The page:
At the start of the third century BC the Republic of Carthage was the wealthiest and most powerful state in the Western Mediterranean. It had been founded, probably in the late eighth century, by Phoenician settlers from Tyre on the coast of modern-day Lebanon. The Phoenicians were the great maritime traders of the ancient world - the Romans knew them as 'Poem', hence Punic - and eventually Carthage came to control trade in the West, dominating the coasts of Africa and Spain as well as Sicily, Sardinia, Corsica and the lesser islands of the region. The scientific exploitation of the then fertile agricultural land of North Africa combined with the profits of trade to make the city fabulously rich. However, this wealth was not evenly distributed and remained almost entirely in the hands of the small number of Carthaginian citizens, and especially the aristocracy. Preserving their Semitic language, religion and culture, and jealously guarding the privileges of citizenship, the descendants of the Punic settlers remained a distinct elite. In contrast the indigenous population, especially the Libyans, were heavily taxed, exploited as agricultural labour and military manpower, and had no real share in the profits of empire.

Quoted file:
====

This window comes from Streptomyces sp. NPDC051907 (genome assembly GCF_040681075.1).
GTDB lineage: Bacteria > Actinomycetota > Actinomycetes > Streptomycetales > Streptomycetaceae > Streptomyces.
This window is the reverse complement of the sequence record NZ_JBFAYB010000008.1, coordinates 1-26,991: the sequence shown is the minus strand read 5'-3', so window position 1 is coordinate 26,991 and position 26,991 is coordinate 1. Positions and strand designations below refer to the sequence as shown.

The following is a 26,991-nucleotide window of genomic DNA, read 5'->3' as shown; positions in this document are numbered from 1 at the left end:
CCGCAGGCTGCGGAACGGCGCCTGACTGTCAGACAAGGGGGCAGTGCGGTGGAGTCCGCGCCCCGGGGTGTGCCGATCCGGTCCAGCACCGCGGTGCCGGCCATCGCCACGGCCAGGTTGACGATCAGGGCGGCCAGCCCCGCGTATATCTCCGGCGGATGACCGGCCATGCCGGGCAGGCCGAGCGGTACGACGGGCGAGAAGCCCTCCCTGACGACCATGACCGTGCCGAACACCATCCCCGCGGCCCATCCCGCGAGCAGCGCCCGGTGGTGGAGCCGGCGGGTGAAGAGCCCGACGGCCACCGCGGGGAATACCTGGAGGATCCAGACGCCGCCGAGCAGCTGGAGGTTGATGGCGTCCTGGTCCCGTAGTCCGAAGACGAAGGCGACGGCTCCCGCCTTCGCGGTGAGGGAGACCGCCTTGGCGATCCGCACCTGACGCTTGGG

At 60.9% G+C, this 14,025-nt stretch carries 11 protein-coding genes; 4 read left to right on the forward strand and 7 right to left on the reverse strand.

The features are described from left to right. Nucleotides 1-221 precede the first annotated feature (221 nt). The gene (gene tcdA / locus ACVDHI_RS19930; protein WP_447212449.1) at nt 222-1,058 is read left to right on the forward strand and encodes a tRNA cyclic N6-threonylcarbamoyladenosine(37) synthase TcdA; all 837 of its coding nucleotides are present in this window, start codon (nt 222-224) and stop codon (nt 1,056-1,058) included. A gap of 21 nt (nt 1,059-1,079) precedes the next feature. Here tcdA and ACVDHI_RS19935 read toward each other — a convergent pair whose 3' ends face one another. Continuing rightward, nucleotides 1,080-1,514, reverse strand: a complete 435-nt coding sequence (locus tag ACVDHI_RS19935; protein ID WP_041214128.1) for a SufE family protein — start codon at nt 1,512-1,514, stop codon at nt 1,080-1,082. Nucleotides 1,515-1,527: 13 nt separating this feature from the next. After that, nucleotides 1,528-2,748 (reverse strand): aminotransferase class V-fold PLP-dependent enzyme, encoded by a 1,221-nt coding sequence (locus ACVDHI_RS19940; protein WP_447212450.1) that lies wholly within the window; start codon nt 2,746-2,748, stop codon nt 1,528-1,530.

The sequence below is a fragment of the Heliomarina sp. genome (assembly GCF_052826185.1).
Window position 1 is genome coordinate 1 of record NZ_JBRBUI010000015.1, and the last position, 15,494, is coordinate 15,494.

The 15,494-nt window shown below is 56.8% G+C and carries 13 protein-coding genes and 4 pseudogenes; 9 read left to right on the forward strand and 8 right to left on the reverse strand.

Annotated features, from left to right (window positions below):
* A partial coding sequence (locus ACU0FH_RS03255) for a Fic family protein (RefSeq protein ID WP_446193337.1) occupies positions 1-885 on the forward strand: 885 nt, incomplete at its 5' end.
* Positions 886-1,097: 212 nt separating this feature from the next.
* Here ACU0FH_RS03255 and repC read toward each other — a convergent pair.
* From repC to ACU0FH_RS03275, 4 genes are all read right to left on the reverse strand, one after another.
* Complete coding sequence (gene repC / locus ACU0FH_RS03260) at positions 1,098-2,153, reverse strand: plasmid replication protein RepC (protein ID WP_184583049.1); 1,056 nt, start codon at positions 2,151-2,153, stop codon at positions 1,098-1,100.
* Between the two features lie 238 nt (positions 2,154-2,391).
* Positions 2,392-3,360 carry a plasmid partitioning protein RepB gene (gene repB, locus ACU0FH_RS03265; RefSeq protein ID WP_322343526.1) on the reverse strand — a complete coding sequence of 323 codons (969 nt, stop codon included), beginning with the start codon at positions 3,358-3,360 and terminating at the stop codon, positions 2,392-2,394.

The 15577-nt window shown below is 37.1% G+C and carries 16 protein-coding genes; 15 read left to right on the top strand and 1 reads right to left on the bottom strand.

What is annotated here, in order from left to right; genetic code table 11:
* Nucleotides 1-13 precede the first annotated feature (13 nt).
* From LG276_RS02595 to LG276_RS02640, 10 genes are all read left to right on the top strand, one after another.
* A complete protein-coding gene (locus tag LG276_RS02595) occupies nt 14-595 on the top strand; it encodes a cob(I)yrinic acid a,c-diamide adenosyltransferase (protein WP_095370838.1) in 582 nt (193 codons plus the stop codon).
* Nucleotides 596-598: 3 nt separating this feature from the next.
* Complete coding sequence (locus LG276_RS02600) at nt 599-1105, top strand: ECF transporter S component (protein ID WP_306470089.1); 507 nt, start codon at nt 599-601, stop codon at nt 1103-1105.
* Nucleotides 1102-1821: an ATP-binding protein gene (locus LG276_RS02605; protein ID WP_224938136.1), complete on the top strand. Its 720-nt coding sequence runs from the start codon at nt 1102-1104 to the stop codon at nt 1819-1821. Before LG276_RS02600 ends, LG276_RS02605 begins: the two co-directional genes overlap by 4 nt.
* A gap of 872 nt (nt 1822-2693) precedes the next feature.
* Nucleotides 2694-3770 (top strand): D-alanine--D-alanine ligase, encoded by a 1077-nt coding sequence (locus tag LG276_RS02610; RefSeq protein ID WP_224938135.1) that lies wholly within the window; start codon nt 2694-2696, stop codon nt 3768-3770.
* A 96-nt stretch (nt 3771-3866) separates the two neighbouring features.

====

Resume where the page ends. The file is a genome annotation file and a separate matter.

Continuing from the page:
View of the remains of great Circular Harbour at Carthage. This inner harbour was reserved for military use, and included ramps for 180 quinqueremes or ‘fives', the standard warship of the third- second centuries BC.